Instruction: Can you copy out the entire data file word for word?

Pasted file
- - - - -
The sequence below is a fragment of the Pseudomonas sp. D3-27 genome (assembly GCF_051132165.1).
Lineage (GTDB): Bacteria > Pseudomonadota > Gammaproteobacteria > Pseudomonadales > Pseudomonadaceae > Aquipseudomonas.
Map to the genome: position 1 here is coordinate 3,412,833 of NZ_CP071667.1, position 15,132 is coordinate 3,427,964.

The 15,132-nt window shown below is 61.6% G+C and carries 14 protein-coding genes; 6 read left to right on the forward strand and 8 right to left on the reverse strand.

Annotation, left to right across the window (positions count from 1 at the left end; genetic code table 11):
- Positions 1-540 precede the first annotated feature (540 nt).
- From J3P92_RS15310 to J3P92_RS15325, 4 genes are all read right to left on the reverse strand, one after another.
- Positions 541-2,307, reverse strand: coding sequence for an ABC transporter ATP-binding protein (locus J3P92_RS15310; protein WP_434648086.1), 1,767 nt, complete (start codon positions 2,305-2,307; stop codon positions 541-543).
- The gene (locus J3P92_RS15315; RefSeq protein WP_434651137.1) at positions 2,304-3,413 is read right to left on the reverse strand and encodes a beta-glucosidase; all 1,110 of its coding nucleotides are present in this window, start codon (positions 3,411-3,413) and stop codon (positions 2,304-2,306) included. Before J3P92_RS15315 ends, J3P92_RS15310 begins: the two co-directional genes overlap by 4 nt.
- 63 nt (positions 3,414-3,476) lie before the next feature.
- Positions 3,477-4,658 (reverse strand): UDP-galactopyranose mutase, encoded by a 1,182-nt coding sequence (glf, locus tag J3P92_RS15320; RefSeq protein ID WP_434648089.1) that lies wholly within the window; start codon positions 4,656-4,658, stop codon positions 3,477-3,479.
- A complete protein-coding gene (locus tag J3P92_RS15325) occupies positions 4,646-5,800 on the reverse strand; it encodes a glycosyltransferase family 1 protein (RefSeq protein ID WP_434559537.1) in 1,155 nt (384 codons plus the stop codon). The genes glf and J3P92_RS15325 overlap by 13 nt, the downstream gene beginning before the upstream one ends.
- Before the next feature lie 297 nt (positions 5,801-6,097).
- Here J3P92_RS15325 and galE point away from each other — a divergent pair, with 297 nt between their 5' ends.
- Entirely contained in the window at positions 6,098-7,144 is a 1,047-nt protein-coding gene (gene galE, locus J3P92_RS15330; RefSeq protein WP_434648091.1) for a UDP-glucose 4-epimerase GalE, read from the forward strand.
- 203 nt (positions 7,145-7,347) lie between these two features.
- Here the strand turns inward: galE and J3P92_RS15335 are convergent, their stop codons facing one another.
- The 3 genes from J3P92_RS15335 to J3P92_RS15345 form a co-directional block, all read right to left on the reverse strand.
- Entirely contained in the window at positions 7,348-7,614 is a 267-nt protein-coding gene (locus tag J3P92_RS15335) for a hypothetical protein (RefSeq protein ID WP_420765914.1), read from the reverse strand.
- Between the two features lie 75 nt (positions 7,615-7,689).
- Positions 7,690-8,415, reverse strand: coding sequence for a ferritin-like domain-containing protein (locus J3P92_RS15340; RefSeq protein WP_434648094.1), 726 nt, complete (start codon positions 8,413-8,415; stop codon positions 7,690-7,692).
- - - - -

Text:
The sequence below is a fragment of the Pseudomonas sp. D3-27 genome (assembly GCF_051132165.1).
Lineage (GTDB): Bacteria > Pseudomonadota > Gammaproteobacteria > Pseudomonadales > Pseudomonadaceae > Aquipseudomonas.
Map to the genome: position 1 here is coordinate 3,412,833 of NZ_CP071667.1, position 15,132 is coordinate 3,427,964.

The 15,132-nt window shown below is 61.6% G+C and carries 14 protein-coding genes; 6 read left to right on the forward strand and 8 right to left on the reverse strand.

Annotation, left to right across the window (positions count from 1 at the left end; genetic code table 11):
- Positions 1-540 precede the first annotated feature (540 nt).
- From J3P92_RS15310 to J3P92_RS15325, 4 genes are all read right to left on the reverse strand, one after another.
- Positions 541-2,307, reverse strand: coding sequence for an ABC transporter ATP-binding protein (locus J3P92_RS15310; protein WP_434648086.1), 1,767 nt, complete (start codon positions 2,305-2,307; stop codon positions 541-543).
- The gene (locus J3P92_RS15315; RefSeq protein WP_434651137.1) at positions 2,304-3,413 is read right to left on the reverse strand and encodes a beta-glucosidase; all 1,110 of its coding nucleotides are present in this window, start codon (positions 3,411-3,413) and stop codon (positions 2,304-2,306) included. Before J3P92_RS15315 ends, J3P92_RS15310 begins: the two co-directional genes overlap by 4 nt.
- 63 nt (positions 3,414-3,476) lie before the next feature.
- Positions 3,477-4,658 (reverse strand): UDP-galactopyranose mutase, encoded by a 1,182-nt coding sequence (glf, locus tag J3P92_RS15320; RefSeq protein ID WP_434648089.1) that lies wholly within the window; start codon positions 4,656-4,658, stop codon positions 3,477-3,479.
- A complete protein-coding gene (locus tag J3P92_RS15325) occupies positions 4,646-5,800 on the reverse strand; it encodes a glycosyltransferase family 1 protein (RefSeq protein ID WP_434559537.1) in 1,155 nt (384 codons plus the stop codon). The genes glf and J3P92_RS15325 overlap by 13 nt, the downstream gene beginning before the upstream one ends.
- Before the next feature lie 297 nt (positions 5,801-6,097).
- Here J3P92_RS15325 and galE point away from each other — a divergent pair, with 297 nt between their 5' ends.
- Entirely contained in the window at positions 6,098-7,144 is a 1,047-nt protein-coding gene (gene galE, locus J3P92_RS15330; RefSeq protein WP_434648091.1) for a UDP-glucose 4-epimerase GalE, read from the forward strand.
- 203 nt (positions 7,145-7,347) lie between these two features.
- Here the strand turns inward: galE and J3P92_RS15335 are convergent, their stop codons facing one another.
- The 3 genes from J3P92_RS15335 to J3P92_RS15345 form a co-directional block, all read right to left on the reverse strand.
- Entirely contained in the window at positions 7,348-7,614 is a 267-nt protein-coding gene (locus tag J3P92_RS15335) for a hypothetical protein (RefSeq protein ID WP_420765914.1), read from the reverse strand.
- Between the two features lie 75 nt (positions 7,615-7,689).
- Positions 7,690-8,415, reverse strand: coding sequence for a ferritin-like domain-containing protein (locus J3P92_RS15340; RefSeq protein WP_434648094.1), 726 nt, complete (start codon positions 8,413-8,415; stop codon positions 7,690-7,692).